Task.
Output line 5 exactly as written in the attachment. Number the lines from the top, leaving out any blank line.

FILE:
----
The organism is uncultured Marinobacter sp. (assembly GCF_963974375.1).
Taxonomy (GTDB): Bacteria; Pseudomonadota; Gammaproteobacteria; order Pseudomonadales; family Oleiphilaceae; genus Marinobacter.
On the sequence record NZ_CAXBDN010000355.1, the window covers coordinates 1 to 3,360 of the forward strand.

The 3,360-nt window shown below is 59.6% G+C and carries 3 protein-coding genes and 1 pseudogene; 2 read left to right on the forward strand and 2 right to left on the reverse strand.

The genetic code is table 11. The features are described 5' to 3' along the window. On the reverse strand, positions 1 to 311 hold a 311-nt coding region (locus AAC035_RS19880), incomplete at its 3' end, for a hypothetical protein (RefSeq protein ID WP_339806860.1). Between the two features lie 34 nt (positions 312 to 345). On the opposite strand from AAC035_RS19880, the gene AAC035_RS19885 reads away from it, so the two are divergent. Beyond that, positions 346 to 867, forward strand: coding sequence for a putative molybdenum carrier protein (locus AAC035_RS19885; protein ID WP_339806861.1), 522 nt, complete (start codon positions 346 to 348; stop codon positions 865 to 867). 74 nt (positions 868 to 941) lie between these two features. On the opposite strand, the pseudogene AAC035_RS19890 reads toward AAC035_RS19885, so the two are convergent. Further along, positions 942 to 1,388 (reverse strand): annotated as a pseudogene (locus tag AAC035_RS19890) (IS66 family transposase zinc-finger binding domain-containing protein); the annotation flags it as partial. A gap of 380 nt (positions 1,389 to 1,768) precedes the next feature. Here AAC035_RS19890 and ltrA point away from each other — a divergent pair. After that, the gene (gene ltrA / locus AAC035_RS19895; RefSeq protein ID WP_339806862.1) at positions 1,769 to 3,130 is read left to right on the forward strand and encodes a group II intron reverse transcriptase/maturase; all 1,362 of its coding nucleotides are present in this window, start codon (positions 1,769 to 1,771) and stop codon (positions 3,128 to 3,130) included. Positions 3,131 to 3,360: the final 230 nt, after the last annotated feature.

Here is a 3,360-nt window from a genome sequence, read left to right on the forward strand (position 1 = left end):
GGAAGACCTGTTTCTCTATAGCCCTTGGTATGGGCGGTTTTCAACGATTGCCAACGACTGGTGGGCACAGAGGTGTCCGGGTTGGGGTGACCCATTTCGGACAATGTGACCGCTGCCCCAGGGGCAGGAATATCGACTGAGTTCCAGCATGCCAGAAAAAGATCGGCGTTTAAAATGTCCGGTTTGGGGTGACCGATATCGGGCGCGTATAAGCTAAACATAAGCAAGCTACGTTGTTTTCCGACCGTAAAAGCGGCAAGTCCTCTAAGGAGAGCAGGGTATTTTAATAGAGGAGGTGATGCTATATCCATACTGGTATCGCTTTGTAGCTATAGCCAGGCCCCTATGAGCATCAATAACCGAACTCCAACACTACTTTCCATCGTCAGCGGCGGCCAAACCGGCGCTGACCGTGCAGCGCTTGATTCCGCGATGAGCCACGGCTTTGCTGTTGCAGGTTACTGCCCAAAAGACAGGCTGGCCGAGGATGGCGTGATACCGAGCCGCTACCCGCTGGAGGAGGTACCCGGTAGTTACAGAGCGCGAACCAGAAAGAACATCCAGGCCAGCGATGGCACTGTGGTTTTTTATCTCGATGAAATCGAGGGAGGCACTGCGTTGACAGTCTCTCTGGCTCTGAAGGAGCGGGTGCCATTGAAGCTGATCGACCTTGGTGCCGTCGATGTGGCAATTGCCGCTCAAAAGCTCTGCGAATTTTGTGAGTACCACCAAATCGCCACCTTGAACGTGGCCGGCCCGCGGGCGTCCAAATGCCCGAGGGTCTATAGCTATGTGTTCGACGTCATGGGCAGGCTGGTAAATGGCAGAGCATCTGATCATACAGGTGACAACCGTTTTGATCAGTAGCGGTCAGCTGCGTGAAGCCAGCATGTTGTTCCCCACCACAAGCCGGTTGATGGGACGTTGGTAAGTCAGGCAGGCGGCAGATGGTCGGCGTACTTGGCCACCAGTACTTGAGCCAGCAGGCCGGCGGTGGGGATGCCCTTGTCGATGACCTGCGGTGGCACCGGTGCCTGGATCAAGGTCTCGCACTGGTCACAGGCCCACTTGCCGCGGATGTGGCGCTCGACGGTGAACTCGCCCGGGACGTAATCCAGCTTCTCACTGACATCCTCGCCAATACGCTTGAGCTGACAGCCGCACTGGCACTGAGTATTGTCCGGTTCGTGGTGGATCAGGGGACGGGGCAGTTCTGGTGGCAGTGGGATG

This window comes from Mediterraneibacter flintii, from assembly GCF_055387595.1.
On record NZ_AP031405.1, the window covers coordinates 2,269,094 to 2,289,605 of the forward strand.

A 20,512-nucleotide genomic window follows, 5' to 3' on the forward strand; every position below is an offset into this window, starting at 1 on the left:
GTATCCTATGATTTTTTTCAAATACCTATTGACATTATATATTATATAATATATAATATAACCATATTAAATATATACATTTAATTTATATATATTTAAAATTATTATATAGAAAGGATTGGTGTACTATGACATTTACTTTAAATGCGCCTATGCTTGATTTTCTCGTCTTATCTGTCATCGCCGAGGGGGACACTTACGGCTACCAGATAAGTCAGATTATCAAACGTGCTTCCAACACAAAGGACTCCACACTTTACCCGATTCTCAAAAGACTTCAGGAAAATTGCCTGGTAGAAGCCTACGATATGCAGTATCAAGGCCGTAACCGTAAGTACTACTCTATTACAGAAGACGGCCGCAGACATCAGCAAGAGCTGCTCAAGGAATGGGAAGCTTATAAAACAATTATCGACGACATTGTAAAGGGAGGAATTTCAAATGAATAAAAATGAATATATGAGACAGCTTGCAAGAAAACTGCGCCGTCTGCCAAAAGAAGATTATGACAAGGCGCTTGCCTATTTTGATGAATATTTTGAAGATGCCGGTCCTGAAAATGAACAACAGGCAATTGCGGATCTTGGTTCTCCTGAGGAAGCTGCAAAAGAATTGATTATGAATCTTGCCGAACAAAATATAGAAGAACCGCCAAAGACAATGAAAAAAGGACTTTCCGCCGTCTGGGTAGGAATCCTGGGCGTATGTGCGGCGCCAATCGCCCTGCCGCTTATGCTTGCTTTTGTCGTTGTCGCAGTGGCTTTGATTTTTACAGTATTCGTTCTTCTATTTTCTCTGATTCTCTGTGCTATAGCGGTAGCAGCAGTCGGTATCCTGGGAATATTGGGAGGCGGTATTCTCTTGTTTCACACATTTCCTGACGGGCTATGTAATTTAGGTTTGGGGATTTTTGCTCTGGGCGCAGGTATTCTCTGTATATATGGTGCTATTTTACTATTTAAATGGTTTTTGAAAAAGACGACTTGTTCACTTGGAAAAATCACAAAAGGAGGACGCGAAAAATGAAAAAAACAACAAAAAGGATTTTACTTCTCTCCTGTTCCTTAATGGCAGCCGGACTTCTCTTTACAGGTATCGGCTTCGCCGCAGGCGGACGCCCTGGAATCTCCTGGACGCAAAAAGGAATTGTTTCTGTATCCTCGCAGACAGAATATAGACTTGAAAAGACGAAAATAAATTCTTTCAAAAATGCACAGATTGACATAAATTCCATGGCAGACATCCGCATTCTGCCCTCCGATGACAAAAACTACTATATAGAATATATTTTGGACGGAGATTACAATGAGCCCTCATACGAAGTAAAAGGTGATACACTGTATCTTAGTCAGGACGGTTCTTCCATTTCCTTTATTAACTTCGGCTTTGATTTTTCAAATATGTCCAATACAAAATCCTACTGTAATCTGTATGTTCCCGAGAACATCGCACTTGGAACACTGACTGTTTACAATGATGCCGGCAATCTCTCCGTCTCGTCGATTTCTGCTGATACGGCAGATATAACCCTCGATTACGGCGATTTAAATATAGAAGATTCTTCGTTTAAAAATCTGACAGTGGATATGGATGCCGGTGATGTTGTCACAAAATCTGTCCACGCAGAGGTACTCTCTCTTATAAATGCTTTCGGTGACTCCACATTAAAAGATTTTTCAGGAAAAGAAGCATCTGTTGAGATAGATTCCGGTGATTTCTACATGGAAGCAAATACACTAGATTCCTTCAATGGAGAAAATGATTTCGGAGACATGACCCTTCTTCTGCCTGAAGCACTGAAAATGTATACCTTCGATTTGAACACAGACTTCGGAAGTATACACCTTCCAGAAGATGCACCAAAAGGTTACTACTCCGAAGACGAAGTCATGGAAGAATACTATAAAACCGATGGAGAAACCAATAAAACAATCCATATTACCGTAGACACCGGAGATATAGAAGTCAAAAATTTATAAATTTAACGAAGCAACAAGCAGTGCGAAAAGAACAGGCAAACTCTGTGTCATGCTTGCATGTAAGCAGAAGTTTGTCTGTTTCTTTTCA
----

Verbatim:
The genetic code is table 11. The features are described 5' to 3' along the window. On the reverse strand, positions 1 to 311 hold a 311-nt coding region (locus AAC035_RS19880), incomplete at its 3' end, for a hypothetical protein (RefSeq protein ID WP_339806860.1). Between the two features lie 34 nt (positions 312 to 345). On the opposite strand from AAC035_RS19880, the gene AAC035_RS19885 reads away from it, so the two are divergent. Beyond that, positions 346 to 867, forward strand: coding sequence for a putative molybdenum carrier protein (locus AAC035_RS19885; protein ID WP_339806861.1), 522 nt, complete (start codon positions 346 to 348; stop codon positions 865 to 867). 74 nt (positions 868 to 941) lie between these two features. On the opposite strand, the pseudogene AAC035_RS19890 reads toward AAC035_RS19885, so the two are convergent. Further along, positions 942 to 1,388 (reverse strand): annotated as a pseudogene (locus tag AAC035_RS19890) (IS66 family transposase zinc-finger binding domain-containing protein); the annotation flags it as partial. A gap of 380 nt (positions 1,389 to 1,768) precedes the next feature. Here AAC035_RS19890 and ltrA point away from each other — a divergent pair. After that, the gene (gene ltrA / locus AAC035_RS19895; RefSeq protein ID WP_339806862.1) at positions 1,769 to 3,130 is read left to right on the forward strand and encodes a group II intron reverse transcriptase/maturase; all 1,362 of its coding nucleotides are present in this window, start codon (positions 1,769 to 1,771) and stop codon (positions 3,128 to 3,130) included. Positions 3,131 to 3,360: the final 230 nt, after the last annotated feature.